You may see an initial drop in your score, as your credit utilization ratio and overall debt will increase. It's possible to see an increase in your credit score over time if the borrower repays their loan on time, especially if you don't have an extensive credit history. However, if the borrower makes late payments or defaults on their loan, your credit score will be affected as if it were your own loan. What's more, you may not even be notified if the borrower stops repaying their loan.
Do not co-sign anything if you already have significant debt or plan to finance a major purchase in the next year. Remember that the decision to co-sign a loan should not be taken lightly. Make sure you're prepared to take on the debt liability if the borrower cannot repay the loan.
4. When others create accounts under your name
It's not uncommon for people who have delinquent accounts to open new ones in a family member's name, often without their knowledge. Sadly, they may even take advantage of minors, as credit checks do not verify age. All someone needs to open an account in your name is your Social Security number.
This can happen with credit card, cable, utilities, and cellphone accounts, to name a few. Late payments and delinquent accounts under your name can destroy your credit, and you may even end up with debt collectors coming after you for unpaid bills and penalty fees.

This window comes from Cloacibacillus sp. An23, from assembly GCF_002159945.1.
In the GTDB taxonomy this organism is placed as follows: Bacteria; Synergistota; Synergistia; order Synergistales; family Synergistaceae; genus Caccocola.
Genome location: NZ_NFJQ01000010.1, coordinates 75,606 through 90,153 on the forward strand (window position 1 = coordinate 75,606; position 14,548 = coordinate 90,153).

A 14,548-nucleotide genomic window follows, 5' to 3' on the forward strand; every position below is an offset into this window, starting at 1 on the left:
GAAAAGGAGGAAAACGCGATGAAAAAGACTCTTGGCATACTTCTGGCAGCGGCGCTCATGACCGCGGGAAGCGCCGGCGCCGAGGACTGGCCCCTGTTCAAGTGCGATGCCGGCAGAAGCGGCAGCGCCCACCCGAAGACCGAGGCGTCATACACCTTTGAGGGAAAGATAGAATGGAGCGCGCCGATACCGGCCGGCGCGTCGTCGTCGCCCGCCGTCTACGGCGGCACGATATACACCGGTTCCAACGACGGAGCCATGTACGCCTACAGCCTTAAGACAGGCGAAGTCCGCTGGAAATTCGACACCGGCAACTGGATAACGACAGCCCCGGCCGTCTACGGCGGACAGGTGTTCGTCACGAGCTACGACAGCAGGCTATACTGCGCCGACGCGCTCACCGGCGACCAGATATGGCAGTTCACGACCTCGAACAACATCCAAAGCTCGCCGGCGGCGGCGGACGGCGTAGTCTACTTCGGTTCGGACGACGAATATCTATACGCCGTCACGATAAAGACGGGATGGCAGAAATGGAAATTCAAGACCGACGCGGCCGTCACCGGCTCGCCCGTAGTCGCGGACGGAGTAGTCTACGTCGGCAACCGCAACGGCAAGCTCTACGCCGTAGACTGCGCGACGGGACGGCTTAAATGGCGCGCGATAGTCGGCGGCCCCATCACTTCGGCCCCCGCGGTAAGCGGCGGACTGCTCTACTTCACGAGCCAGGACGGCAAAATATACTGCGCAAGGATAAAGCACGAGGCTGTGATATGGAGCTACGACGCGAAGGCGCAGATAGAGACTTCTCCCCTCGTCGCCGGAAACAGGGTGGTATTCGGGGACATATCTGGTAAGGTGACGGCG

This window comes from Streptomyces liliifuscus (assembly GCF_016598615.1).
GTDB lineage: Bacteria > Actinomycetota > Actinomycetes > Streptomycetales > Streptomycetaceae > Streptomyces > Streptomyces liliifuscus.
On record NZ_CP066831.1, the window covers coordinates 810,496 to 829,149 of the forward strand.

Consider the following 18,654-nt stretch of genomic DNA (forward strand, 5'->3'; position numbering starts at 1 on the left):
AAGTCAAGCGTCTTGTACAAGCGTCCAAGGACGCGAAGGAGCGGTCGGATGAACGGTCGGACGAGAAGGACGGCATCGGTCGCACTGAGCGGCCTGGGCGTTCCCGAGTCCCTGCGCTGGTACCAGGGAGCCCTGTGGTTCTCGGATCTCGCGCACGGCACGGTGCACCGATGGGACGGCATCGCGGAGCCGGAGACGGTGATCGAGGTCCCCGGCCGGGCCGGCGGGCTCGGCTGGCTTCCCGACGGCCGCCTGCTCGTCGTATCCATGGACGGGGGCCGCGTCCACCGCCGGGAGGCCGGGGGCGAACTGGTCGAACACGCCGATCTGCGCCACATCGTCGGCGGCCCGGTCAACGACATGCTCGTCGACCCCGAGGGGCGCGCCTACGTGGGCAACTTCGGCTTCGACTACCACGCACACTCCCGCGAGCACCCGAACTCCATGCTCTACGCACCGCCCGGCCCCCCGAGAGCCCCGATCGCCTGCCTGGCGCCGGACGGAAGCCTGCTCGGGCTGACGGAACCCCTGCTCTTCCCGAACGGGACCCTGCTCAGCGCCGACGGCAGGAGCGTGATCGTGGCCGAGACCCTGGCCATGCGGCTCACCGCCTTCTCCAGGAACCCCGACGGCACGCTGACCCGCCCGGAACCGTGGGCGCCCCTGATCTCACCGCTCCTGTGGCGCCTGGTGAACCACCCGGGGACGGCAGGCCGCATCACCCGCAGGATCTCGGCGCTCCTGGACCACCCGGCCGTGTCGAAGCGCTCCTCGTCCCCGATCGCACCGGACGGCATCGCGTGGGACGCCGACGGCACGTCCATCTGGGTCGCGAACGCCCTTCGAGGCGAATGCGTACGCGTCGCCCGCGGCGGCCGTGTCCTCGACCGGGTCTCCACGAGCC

Protect your credit score by never allowing another person to open up accounts under your name. If you find accounts opened under your name without your permission, this is identity theft. Place security freezes with each credit reporting agency (Equifax, Experian, and TransUnion), report the theft to the Federal Trade Commission, and immediately file a police report.
5. When someone makes an unauthorized credit inquiry
When a lender checks your credit score, it's considered a "hard inquiry," and it will cause a small, temporary decrease in your credit score. Too many hard inquiries in a short period of time can result in a more substantial dent.
If you find that credit inquiries you never made are showing up on your credit report, then they may be unauthorized and can be disputed.
Be wary of retail stores and car dealerships, as both are known to talk customers into applying for credit in order to reach sales goals. Retailers will often ask you at checkout if you'd like to apply for their store credit card, and though the employee may tell you that your application will not result in a hard inquiry, it likely will. There have even been accounts of employees signing customers up for credit cards without their permission. Likewise, a number of customers shopping for cars have reported that car dealerships often run credit checks without permission, so stay vigilant.
Avoid unauthorized inquiries by refusing to hand over your Social Security number or agree to a credit check you don't need. If you were misled but still submitted an application with your Social Security number and name, it will be hard to get an inquiry removed. If you find an unauthorized credit inquiry on your credit report, you can dispute it with both the lender and the three major credit bureaus.
It's important to take your credit seriously and never share financial liability with someone unless you're certain you can trust them. If you find your credit compromised due to fraud or identity theft, take action immediately. Be vigilant about monitoring all of your accounts and your credit report so that you can catch any problems early on.